We both know it’s something else though, and I may be sugar-coating this. For the real reason, one I wouldn’t admit to him because I couldn’t, not even to myself. I tried to arrange the words in my head, masking the real turmoil.

”I know you..” He says, chuckling. ”I know you’re about to give me that ”Our time has come, let’s go our separate ways” speech. It’s not that. Give me credit. I’m not a five-year old, I’m smart and I will always be. I know what’s happening.”

I was just dumbfounded. I knew he will understand, but I did not really expect him to tackle the elephant in the room. He was sharply honest, brutally frank even. ”I’m sorry, Karl.” I began, unsure of what’s to come. ”Really, I don’t think I could continue on like this anymore, this is wrong.”

”Because the Church says it is not sacred? It is not holy? It is not blessed, or moral?” He blurted out. ”Because society views this on a negative light? Because up to now, your parents don’t know about us, and if they find out, hell hath no fury?”

”I’m not strong enough. Don’t you think we’re going against nature or something?” I grumbled. ”This is wrong. Come to think of it, same-sex marriages is a pipe dream for this country, Karl.”

He exhaled smoke, looking out, as if to avoid this reality, he must affix his line of vision somewhere else.

”You know, for an activist, you’re very conservative.” He says, inhaling from his cigarette after.

He continued. ”Going against nature huh. You wanna play it that way? Okay. Death and sickness are natural occurrences. We don’t see people calling medicine a moral evil because it aims to halt, or at least impede, those natural things, right?”

He was right, as usual. ”And we don’t have to get married here. There’s Vegas. New York. Nebraska, as of yesterday.”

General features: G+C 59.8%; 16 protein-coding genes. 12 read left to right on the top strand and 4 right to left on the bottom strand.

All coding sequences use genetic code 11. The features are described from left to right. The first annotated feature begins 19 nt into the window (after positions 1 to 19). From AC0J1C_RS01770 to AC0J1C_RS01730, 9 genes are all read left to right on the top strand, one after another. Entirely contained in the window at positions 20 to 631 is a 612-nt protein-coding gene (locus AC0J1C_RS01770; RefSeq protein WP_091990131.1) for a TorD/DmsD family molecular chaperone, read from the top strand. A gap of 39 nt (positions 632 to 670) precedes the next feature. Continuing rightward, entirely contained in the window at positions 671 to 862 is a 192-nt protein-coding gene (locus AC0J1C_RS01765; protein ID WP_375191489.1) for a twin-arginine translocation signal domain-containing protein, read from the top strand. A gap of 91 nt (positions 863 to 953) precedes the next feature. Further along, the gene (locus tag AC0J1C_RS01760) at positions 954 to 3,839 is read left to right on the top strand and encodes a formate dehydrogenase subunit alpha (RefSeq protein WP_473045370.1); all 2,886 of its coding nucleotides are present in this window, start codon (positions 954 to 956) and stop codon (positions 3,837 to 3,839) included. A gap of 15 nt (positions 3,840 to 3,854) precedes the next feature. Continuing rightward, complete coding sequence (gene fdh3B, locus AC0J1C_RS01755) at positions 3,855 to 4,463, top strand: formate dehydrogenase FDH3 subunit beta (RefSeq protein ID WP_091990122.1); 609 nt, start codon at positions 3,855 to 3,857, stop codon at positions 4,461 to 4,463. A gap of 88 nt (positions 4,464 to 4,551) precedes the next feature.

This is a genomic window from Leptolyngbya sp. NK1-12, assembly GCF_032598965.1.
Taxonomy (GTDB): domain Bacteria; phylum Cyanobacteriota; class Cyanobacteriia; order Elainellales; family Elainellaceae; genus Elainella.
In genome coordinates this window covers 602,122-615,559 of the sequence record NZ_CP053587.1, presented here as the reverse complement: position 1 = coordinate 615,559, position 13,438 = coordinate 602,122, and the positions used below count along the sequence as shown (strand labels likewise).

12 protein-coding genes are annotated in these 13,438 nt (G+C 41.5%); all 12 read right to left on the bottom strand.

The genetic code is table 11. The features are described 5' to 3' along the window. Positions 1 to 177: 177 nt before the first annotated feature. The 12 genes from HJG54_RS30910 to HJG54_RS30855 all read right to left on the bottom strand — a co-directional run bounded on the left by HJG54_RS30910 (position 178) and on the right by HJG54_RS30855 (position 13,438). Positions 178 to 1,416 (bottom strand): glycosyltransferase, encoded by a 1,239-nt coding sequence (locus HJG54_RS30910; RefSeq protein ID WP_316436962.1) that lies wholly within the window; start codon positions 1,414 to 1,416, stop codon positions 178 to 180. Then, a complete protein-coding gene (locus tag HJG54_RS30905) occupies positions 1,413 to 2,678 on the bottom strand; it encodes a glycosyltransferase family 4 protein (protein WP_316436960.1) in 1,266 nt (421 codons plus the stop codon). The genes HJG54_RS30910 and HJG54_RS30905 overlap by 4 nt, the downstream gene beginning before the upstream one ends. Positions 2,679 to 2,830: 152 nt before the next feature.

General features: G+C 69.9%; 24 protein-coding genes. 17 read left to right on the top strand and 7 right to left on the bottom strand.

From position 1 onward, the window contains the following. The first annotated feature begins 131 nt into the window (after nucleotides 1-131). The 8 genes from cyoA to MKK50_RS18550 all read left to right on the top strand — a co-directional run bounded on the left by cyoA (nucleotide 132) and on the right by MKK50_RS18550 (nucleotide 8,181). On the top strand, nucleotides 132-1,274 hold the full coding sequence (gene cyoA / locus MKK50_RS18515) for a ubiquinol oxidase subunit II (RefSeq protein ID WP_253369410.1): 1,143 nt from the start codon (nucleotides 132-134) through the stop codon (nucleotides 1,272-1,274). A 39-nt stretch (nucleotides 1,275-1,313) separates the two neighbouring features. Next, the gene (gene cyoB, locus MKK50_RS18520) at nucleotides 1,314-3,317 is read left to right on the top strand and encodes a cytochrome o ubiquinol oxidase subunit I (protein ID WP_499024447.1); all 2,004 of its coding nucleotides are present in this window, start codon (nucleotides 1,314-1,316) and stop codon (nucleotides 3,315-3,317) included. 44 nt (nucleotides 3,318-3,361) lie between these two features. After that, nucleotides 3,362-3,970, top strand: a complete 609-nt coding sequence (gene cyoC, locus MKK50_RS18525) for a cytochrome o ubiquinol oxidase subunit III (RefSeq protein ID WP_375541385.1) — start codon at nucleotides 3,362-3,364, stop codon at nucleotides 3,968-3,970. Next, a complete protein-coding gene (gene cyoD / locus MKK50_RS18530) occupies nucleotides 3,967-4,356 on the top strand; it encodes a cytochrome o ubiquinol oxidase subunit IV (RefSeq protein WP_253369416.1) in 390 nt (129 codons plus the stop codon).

”Don’t you understand?” I said. ”It’s not you..”

”What, it’s me?” He cut off, now laughing. ”Don’t give me that! Please. For someone who’s gay, you don’t have any creativity.”

”I don’t want to be like.. this. Not anymore.” I started. ”I want kids, a house, that white picket fence, a stable job.”

”What are you, Mother Mary? Immaculate conception? I think you’re forgetting key concepts in developmental biology.”

”I know.”

”A sperm cell has to meet with an egg cell and fertilize that.” He rattles off, like reading aloud from a textbook. ”Meaning, a woman is not only needed, but it is an imperative for life to perpetuate.”

”If that’s what it takes.”

”So. You’re breaking up with me because you want to get a girlfriend? I don’t understand.”

”I want to be..normal. I’m not happy, Karl.”

”Correction, you want to be perceived as normal.” He sneers, getting up, gathering his pack of Red’s and an umbrella. ”You’re throwing five years away to pretend for the rest of your life that you’re happy being normal.”

”Karl, I’m sorry.”

He gets up and leaves. A few steps, then he turns back, the orange light emanating from lamp posts serving as a spotlight of sorts. ”You know, I’m sorry. For you. But I regret nothing.”

Then he was gone. I did not hear from him ever again. I deemed it best not to reach out, maybe it would be better if he licked his wounds alone. It’s for the best, really.

The next week, he was all over the headlines – the latest victim of LGBT hate crimes, stabbed twenty-seven times with a gunshot to his head.